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Sixth Circuit Holds that State Court Judge’s Failure To Pay Taxes Was Willful for Purposes of Bankruptcy Discharge Rule



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Your bloggers have had lots on their plate this week, so we apologize for the lighter than usual coverage. Luckily, others, like Jack Townsend, who in addition to working with me to cover criminal tax in Saltzman and Book, has his own terrific blog, Federal Tax Crimes. Over there today he discusses United States v Helton, an unpublished Sixth Circuit opinion that addresses the exception for bankruptcy discharge in Bankruptcy Code Section 523(a)(1)(C) for a debt “with respect to which the debtor . . . willfully attempted in any manner to evade or defeat such tax.”  

The issue in these cases turns on what is needed to prove willfulness. In 2014 guest poster Lavar Taylor discussed the Ninth Circuit’s approach in What Constitutes An Attempt To Evade Or Defeat Taxes For Purposes Of Section 523(a)(1)(C) Of The Bankruptcy Code: The Ninth Circuit Parts Company With Other Circuits, Part 1 and Part 2  

Helton involves a Georgia state court judge who prior to his time on the bench ran up some pretty significant income tax debts. At the same time the taxpayer often frequented restaurants, drove a Mercedes, and made sizable charitable contributions. The case turned on whether Helton voluntarily and intentionally violated the duty to pay taxes.  According to the Sixth Circuit (internal cites omitted), “[t]hat element is met when the taxpayer has the financial means to meet his outstanding tax liabilities but makes a conscious decision not to apply those monies toward his tax debt.”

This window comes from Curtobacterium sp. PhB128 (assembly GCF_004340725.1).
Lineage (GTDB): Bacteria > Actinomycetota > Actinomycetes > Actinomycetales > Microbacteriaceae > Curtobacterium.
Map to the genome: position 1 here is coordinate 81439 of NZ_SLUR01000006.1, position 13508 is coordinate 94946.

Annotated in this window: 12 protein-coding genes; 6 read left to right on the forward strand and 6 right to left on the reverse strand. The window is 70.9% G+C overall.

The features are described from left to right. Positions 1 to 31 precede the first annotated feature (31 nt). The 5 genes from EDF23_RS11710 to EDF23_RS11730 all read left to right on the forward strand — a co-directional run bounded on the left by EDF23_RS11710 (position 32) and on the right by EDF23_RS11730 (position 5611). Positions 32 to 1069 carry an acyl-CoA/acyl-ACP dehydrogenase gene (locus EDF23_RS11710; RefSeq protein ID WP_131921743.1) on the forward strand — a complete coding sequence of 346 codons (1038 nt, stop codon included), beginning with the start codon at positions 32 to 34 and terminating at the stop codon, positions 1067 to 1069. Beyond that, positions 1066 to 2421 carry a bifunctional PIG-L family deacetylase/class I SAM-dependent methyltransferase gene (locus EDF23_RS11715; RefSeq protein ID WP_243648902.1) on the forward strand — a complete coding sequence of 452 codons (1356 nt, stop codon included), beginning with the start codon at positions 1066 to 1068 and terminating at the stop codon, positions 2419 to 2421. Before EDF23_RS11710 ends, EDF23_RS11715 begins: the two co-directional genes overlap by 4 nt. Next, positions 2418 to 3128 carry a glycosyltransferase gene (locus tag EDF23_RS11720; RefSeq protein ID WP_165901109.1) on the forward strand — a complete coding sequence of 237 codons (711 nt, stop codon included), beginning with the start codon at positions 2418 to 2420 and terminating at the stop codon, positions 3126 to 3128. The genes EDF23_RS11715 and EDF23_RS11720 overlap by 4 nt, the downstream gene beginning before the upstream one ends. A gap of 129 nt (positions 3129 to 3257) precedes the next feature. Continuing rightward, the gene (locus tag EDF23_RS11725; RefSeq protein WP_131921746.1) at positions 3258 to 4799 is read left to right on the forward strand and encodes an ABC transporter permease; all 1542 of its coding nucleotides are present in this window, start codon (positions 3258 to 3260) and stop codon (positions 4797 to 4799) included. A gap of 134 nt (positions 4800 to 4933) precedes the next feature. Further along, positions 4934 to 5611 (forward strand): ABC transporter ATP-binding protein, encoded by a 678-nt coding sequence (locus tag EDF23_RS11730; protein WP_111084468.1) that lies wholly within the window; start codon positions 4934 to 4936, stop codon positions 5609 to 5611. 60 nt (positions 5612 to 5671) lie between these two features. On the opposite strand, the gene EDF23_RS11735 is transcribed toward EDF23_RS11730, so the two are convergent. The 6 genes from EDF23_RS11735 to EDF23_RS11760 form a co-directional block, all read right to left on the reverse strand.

The opinion concluded that Helton’s “discretionary spending—lavish when compared to the pittance he allocated toward his taxes—amply supported the district court’s finding that Helton’s violation of his duty to pay taxes was voluntary and intentional.”

As the Sixth Circuit discusses, the excuse from the taxpayer, that he was busy with work and occasionally depressed, was not enough to escape the finding that he intentionally violated his tax paying duty. It was not necessary for the court to conclude that his lifestyle spending was undertaken specifically to avoid paying taxes.



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